Sunday, April 28, 2013

TARDIS Build Update - Part 10

Welcome back for update 10 on my TARDIS build. But first, a bit of a PSA.

Folks, I cannot stress enough the importance of safety. I'll cut directly to the punchline and confess that I nearly chopped my thumb off a few days ago. It scared the crap out of me. In many of my videos and blog posts, I talk about "Safety first" and how important it is. No project is worth getting injured over. No project is worth losing a finger, thumb, or hand over. Or your vision. While I am usually EXTREMELY careful, sometimes I slip up. Here's how it went down.

As usual, I hadn't gotten much sleep the night before. First mistake. Second mistake, I had gotten comfortable with my tools. The third really big mistake was that I was in a rush. I was using my chop saw, and for the life of me it all happened so fast I can't really tell you what happened, or where I went wrong. I put a piece of wood in, started up the blade and lowered it down. In the next instant there was an INCREDIBLY loud popping noise and I felt a super sharp pain in my thumb. I pulled my hand instantly to my stomach and grabbed it. Honestly, I was just waiting for the blood to start gushing. I was looking around for the part of my thumb that must have been chopped off. A few seconds passed, and I felt no blood. I reluctantly withdrew my thumb from the clench of my hand to examine it. It has already started swelling up and changing colors. It had a few cuts on it. A tiny bit of blood.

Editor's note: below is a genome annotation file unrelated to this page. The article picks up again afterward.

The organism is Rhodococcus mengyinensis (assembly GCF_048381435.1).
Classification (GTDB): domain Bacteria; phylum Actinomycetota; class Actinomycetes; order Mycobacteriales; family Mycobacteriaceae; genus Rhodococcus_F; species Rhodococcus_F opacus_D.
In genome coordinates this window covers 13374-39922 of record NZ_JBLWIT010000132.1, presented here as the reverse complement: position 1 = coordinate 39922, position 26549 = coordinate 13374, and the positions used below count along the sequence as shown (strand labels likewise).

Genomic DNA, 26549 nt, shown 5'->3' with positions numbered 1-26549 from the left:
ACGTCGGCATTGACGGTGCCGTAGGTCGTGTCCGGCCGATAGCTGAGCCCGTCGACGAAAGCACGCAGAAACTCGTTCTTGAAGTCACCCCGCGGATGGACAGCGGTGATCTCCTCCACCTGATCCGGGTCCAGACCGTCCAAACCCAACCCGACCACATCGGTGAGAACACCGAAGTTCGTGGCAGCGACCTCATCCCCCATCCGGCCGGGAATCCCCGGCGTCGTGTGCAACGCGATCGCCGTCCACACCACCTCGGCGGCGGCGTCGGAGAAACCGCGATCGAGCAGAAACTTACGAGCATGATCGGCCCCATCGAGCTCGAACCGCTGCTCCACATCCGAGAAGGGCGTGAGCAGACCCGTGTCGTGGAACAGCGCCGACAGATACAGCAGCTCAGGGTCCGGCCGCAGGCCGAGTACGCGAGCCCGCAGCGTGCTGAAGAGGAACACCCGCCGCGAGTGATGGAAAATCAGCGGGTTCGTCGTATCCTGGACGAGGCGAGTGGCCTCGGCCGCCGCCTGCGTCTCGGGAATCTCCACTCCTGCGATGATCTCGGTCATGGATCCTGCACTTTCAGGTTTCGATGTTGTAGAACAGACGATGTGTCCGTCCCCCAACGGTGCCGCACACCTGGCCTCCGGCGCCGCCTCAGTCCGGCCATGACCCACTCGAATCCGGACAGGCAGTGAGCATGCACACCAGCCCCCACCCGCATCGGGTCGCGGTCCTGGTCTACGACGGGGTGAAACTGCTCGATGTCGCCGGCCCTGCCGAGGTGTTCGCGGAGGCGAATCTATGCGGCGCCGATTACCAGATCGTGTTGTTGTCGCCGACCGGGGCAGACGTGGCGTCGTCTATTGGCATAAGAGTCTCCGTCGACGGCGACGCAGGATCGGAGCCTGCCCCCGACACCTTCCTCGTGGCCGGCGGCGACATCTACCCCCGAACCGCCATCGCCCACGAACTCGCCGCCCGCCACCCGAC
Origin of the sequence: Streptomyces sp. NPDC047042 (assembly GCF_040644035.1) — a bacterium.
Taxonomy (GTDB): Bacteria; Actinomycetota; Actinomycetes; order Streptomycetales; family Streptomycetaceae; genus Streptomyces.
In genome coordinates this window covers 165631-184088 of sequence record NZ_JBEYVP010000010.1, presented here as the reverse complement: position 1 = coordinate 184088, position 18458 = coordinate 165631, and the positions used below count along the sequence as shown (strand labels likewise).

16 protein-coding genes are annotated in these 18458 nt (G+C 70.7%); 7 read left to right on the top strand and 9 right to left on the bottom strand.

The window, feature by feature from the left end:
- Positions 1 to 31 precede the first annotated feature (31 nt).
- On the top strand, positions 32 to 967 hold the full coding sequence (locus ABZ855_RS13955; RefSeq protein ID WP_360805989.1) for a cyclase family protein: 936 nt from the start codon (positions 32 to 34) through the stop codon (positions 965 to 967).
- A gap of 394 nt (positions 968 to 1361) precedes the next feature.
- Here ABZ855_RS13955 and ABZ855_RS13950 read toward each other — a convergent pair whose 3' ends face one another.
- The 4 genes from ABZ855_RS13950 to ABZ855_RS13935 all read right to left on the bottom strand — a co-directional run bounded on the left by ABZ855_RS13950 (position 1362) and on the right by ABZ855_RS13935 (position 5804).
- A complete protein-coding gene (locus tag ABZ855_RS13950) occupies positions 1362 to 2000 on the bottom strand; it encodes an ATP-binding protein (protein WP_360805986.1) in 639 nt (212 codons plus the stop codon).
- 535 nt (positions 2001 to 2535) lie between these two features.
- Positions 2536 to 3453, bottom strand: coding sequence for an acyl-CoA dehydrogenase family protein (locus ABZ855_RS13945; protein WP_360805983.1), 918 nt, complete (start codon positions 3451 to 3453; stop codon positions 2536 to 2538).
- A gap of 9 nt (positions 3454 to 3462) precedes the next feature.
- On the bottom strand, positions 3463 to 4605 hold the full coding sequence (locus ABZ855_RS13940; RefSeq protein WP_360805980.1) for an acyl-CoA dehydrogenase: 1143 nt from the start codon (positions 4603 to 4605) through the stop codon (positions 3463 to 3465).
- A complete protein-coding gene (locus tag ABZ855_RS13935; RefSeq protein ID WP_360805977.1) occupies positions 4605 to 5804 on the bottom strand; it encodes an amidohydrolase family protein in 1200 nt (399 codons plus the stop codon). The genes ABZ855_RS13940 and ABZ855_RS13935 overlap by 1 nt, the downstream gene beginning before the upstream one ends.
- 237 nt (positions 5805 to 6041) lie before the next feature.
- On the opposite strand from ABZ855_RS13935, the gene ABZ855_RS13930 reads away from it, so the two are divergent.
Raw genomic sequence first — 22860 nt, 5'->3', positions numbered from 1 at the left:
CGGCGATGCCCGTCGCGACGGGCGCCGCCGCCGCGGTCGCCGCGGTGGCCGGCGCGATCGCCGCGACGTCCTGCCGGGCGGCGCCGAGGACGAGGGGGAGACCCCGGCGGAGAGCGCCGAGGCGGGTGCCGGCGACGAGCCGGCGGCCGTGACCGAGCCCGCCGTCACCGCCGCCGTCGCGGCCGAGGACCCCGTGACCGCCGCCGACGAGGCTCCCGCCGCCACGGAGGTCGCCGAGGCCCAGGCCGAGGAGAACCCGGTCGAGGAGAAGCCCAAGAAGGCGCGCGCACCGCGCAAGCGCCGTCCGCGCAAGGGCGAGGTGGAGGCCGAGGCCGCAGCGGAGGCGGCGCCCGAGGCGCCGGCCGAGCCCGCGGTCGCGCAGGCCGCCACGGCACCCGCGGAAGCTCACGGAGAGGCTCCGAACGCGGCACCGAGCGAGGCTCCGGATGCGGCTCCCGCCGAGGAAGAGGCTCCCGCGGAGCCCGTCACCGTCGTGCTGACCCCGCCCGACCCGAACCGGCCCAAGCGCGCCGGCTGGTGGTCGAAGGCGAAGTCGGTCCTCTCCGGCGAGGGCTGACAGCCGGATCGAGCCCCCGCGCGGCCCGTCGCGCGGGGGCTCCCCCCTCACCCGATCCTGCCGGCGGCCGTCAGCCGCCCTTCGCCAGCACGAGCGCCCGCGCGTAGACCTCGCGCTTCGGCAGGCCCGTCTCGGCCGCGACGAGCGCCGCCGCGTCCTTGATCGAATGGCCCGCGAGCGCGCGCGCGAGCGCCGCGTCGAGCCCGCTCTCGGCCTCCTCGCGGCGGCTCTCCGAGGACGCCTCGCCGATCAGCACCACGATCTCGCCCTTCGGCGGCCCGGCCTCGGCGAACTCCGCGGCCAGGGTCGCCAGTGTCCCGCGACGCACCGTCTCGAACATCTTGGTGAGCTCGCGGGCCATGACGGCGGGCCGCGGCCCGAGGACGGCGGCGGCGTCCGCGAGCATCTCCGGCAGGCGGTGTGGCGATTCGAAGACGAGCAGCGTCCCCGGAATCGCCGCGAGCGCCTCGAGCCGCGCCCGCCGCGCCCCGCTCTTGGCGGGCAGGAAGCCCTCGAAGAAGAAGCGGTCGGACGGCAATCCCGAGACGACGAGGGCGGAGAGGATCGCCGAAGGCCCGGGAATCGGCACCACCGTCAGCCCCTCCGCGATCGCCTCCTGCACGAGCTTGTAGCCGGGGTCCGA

Had my thumb been about two inches in the other direction, or had the piece of wood pushed my hand a tiny bit over, I wouldn't be typing this blog entry. I'd be in the hospital recovering. Racking up medical care bills.

The violence of the event was immense. It was so fast, so brutal, and so shocking. I feel like I may actually be suffering from post traumatic stress disorder. I cannot stop thinking about the brutality of the incident, and how life changing it COULD have been had things only been slightly different. Inches different.

The thing that keeps running through my mind is that there was no allotted reaction time. I didn't see it coming. It's not like I could have pulled my hand away and avoided it had I been paying attention. There would not have been a moment for me to stop the blade from spinning or plunging in order to save my hand, had it been in the blades path. Before I was even aware that something had gone wrong, my thumb was already crushed.

As far as I can figure, what happend is that the wood I was cutting wasn't up against the back guard rail. I even think there was a bit of scrap wood in the blade well, keeping it from sitting in place properly. As I was in a hurry, I didn't think to clear it out. Figured it wouldn't make a difference or matter. I put the wood down, started the blade and lowered it. I think what happened was the blade grabbed the wood, picked it up, slammed it into the back wall and then straight down. My thumb must have slipped under the wood and got crushed when it came down.

I feel so incredibly lucky to still have my thumb. I cannot even tell you. I cannot express how mad I would be if I lost my thumb just to build a tardis. There is no amount of TARDIS that can make up for a lost thumb, or use of my left hand.